The decks that hold the larger logs are fed into the canterline and the decks that hold smaller logs are fed into the small log line (also known as the Hewsaw or peewee line). Log singulators in the form of step feeders or log ladders individualize logs for processing so they feed one at a time onto a conveyor with an equal distance between each log.
Logs being fed into the canterline are laser scanned and the information is used to compute the optimal cuts. The log is then rotated by red spike rollers into the best position for processing the log, determined by the computer. The log is scanned a second time to ensure proper cutting alignment or the computer will make a readjustment to the cut pattern. The chipping heads and saw-box move into place as a pattern is cut out of the bottom of the log so it cannot change position. Feed rolls hold the log in position as it enters the chipping heads where the other three sides are chipped off to leave a “cant”, which is a four-sided block of wood. If the log is a larger one, two side boards will also be cut from the log and they will be processed through the board edger.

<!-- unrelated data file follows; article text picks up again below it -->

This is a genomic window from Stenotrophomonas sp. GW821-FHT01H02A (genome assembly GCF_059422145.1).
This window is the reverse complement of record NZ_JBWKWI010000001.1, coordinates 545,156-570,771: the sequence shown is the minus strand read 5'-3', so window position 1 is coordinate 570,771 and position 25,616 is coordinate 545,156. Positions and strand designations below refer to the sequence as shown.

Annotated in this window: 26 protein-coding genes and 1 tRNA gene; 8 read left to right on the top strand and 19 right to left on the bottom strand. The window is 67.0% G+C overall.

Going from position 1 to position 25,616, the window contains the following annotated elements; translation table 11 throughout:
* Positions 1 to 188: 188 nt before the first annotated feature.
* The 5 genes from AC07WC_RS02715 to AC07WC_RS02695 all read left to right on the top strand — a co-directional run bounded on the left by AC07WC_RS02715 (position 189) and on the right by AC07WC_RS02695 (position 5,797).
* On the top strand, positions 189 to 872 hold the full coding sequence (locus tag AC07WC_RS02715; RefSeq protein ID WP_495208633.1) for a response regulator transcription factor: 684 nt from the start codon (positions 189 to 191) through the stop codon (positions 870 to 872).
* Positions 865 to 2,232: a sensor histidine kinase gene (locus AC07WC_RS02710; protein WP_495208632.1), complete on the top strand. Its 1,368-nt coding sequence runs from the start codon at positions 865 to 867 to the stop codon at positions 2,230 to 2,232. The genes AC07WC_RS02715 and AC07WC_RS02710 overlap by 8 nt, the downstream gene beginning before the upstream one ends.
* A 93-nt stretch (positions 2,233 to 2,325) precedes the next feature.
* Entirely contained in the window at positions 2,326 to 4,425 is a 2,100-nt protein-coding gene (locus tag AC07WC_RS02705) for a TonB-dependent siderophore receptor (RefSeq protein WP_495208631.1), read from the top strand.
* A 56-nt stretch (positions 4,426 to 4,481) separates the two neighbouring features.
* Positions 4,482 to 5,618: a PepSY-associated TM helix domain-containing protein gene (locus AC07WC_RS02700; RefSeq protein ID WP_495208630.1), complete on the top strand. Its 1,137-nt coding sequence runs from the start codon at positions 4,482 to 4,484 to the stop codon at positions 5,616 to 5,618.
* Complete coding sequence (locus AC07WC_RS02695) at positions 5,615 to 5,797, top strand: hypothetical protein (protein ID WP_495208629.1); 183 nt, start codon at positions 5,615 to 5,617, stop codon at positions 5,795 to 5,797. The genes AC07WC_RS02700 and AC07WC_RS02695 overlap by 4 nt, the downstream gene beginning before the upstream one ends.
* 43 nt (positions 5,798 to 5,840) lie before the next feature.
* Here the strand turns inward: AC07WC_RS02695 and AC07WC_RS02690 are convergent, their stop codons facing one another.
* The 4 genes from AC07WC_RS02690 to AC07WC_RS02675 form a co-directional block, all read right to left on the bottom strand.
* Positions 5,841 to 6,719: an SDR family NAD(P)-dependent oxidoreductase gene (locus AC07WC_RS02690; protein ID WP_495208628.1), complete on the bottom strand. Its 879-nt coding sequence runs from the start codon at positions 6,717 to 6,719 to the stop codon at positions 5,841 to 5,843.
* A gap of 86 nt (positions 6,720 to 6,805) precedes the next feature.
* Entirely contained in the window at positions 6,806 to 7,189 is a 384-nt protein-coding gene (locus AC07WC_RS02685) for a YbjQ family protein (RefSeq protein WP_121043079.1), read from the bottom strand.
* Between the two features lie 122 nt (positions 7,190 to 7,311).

The board edger, as the name suggests, puts a square edge on the side boards that have come from the canterline, or on lumber that has been re-routed from other areas for further refinement. The wood that is edged off a board is sent to the chipper and made into wood chips, which are sold for pulp and paper production.
The cants that have come off the canterline are set up on queuing decks to go to one of two gang saws. The first gang is the double arbour gang which has 20 vertical saws set approximately 2 inches apart; a cant goes in and lumber comes out. The second gang is called the 5/4 gang and it works on the same principles as the double arbour gang except that the distance between its saws can be adjusted to manage custom order sizes.